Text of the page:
Puerto Montt is the capital of the Chilean Lake District, spread out around a wide bay against a backdrop of snow-capped volcanoes. This wild region offers a host of outdoor activities, including mountain hikes, kayaking, white water rafting, fishing, zip lining and cycling.
Chile: Laguna San Rafael
Chile: Chilean Fjords, Garibaldi Fiord
31 January - 1 February
Perched on the ragged southern edge of Argentina, where the snow-capped Andes fall away into the churning sea, Ushuaia has a frontier town feel to it, and serves as the base for expeditions into the icy waters of Antarctica.
Antarctica: Drake Passage
With no land mass to interrupt the eastward advance of the powerful Antarctic Circumpolar Current, the seas of the Drake Passage can be large and have earned something of a reputation. Around 1 in 8 crossings is likely to experience poor weather, but all will involve a certain amount of movement that will be noticed by those who aren’t good sailors.
Antarctica is the world’s last great wilderness, an alien landscape of snow-covered mountains, jagged icebergs and extraordinary wildlife. February is a great time to spot whales, with species including humpback, sperm and orca, and you still have a chance of seeing penguin chicks. Fur seals are also abundant at this time of year.
South Georgia and the South Sandwich Islands: South Georgia
Remote and virtually uninhabited, the island of South Georgia is a beautiful and fascinating place. The landscape of jagged, snowy peaks and dramatic fjords is home to an abundance of penguins and seals, as well as ghostly abandoned whaling stations and the grave of Sir Ernest Shackleton.
Tristan da Cunha: Tristan da Cunha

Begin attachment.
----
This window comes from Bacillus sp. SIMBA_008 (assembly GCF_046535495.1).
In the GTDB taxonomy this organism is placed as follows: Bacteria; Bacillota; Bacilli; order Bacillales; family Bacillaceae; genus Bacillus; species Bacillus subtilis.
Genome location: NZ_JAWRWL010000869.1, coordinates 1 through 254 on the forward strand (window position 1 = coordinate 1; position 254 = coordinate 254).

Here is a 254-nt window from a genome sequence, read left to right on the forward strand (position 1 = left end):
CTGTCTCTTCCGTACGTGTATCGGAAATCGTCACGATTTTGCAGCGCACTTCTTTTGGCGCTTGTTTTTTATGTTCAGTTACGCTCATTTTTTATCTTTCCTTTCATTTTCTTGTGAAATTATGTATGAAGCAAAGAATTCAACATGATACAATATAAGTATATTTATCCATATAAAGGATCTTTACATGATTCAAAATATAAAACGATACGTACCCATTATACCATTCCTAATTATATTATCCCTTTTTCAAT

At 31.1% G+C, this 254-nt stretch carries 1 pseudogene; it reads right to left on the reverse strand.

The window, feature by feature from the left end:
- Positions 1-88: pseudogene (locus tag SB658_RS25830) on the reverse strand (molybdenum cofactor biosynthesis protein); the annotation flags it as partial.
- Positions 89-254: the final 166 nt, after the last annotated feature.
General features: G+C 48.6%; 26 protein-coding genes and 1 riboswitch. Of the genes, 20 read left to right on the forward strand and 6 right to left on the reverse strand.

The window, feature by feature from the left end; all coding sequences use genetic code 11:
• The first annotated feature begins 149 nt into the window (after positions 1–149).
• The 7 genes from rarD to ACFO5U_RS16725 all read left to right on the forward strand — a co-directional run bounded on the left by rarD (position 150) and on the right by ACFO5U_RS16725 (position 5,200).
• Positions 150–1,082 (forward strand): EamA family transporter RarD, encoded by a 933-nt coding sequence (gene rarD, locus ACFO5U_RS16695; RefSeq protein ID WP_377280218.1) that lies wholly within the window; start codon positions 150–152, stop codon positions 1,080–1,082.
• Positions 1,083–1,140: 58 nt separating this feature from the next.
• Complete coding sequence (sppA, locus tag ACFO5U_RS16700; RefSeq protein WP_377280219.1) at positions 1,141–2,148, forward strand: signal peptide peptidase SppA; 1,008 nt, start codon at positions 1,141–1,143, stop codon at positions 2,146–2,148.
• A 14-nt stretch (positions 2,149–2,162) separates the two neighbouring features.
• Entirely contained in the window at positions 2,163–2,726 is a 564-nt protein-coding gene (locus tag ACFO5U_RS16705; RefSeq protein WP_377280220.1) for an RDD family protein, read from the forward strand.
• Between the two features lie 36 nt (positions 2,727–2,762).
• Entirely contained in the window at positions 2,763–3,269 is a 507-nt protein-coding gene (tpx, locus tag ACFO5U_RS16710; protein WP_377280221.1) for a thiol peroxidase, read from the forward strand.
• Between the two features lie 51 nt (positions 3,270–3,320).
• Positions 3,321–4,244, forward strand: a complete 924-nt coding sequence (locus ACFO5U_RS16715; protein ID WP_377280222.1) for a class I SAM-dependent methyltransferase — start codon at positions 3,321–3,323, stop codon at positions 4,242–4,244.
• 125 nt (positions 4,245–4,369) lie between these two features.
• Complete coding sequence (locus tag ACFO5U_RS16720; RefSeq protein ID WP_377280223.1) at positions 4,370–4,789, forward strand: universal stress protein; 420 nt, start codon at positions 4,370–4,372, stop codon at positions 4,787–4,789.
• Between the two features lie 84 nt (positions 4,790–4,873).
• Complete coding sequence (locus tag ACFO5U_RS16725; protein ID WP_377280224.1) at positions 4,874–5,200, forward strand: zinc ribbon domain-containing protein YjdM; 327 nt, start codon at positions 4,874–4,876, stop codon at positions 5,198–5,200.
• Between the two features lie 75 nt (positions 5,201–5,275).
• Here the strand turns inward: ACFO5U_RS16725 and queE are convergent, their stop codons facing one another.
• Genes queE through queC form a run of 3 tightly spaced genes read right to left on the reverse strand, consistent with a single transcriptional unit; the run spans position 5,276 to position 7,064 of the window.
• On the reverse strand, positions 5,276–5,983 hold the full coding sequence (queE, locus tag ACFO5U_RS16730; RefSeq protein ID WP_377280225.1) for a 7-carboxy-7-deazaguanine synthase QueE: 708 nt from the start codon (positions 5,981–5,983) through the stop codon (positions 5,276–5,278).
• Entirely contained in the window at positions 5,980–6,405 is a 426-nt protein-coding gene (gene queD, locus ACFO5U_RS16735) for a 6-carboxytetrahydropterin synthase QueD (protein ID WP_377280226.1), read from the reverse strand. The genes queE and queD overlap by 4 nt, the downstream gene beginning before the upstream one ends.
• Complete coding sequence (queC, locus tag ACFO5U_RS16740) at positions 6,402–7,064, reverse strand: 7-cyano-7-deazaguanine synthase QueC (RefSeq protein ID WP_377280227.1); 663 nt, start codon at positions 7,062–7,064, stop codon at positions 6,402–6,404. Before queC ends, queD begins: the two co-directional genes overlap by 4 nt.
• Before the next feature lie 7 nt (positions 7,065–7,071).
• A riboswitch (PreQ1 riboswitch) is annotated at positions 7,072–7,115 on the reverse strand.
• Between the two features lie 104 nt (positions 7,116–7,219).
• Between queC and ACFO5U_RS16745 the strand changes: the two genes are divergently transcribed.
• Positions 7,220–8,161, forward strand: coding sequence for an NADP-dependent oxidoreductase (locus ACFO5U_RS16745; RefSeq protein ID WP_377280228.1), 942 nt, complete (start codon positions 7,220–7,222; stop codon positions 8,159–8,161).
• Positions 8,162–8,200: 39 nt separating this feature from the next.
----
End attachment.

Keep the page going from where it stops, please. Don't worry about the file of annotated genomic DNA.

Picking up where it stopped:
There is remote, and then there is Tristan da Cunha. This little volcanic rock in the South Atlantic supports a population of less than 300 people, and is an astonishing 1,200 miles from St Helena, the nearest inhabited island. There is no airport, so arriving by ship really is the only way to get here.
Namibia: Walvis Bay
Walvis Bay is situated on the edge of a tidal lagoon, sheltered from the Atlantic by a long sand spit. This important wetland area is famous for its birdlife, home to one of southern Africa’s largest flamingo colonies, and it’s a short drive to the city of Swakopmund, known for its quirky German colonial architecture.
South Africa: Cape Town
Cape Town is a magical, multicultural city where Africa meets a European-style cosmopolitan atmosphere, creating a vibrant melting pot of cultures and religions. With flat-topped Table Mountain soaring above the city, beautiful natural landscapes, and gardens within the city, you never feel far from nature here.
South Africa: Port Elizabeth
Port Elizabeth is home to some nice beaches and a handful of interesting buildings, but it is perhaps not the most exciting city on the Sunshine Coast. There are plenty of things to see and do in the surrounding area, however, and we highly recommend a day trip to the fantastic Addo Elephant Park.
South Africa: Durban
Durban is a real melting pot; not only does the city feel more authentically African than Cape Town, it’s also home to a large Indian community that lends the city a distinctly Asian flavour. The lovely waterfront promenade was revamped for the 2010 World Cup, and the beach is a popular destination for domestic tourists.
South Africa: Richards Bay
Richards Bay itself is an industrial city with little in the way of tourist sights, but the port serves as a gateway for the many attractions of KwaZulu-Natal province. Head inland and you’ll find traditional Zulu villages, undulating hills and wildlife including crocodiles, hippos and the rare black rhino.